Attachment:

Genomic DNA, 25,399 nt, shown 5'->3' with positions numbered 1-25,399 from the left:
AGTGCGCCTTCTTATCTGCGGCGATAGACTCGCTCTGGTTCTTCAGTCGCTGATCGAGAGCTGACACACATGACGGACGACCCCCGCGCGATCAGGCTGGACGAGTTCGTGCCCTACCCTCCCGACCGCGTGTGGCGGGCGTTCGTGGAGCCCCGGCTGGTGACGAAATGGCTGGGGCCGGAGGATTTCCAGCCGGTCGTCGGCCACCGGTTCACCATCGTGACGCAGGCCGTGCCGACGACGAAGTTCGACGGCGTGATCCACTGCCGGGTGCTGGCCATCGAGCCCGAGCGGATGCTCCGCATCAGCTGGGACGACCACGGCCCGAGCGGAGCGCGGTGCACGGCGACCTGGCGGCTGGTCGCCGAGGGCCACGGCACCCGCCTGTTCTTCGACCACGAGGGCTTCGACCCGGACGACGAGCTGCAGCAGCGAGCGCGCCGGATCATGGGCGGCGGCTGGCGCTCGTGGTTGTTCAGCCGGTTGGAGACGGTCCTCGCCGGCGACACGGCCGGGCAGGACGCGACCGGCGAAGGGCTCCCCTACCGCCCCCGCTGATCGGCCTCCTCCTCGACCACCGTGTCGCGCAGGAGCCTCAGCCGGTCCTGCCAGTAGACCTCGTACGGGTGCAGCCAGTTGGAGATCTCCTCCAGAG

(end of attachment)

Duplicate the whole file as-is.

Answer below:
Genomic DNA, 25,399 nt, shown 5'->3' with positions numbered 1-25,399 from the left:
AGTGCGCCTTCTTATCTGCGGCGATAGACTCGCTCTGGTTCTTCAGTCGCTGATCGAGAGCTGACACACATGACGGACGACCCCCGCGCGATCAGGCTGGACGAGTTCGTGCCCTACCCTCCCGACCGCGTGTGGCGGGCGTTCGTGGAGCCCCGGCTGGTGACGAAATGGCTGGGGCCGGAGGATTTCCAGCCGGTCGTCGGCCACCGGTTCACCATCGTGACGCAGGCCGTGCCGACGACGAAGTTCGACGGCGTGATCCACTGCCGGGTGCTGGCCATCGAGCCCGAGCGGATGCTCCGCATCAGCTGGGACGACCACGGCCCGAGCGGAGCGCGGTGCACGGCGACCTGGCGGCTGGTCGCCGAGGGCCACGGCACCCGCCTGTTCTTCGACCACGAGGGCTTCGACCCGGACGACGAGCTGCAGCAGCGAGCGCGCCGGATCATGGGCGGCGGCTGGCGCTCGTGGTTGTTCAGCCGGTTGGAGACGGTCCTCGCCGGCGACACGGCCGGGCAGGACGCGACCGGCGAAGGGCTCCCCTACCGCCCCCGCTGATCGGCCTCCTCCTCGACCACCGTGTCGCGCAGGAGCCTCAGCCGGTCCTGCCAGTAGACCTCGTACGGGTGCAGCCAGTTGGAGATCTCCTCCAGAG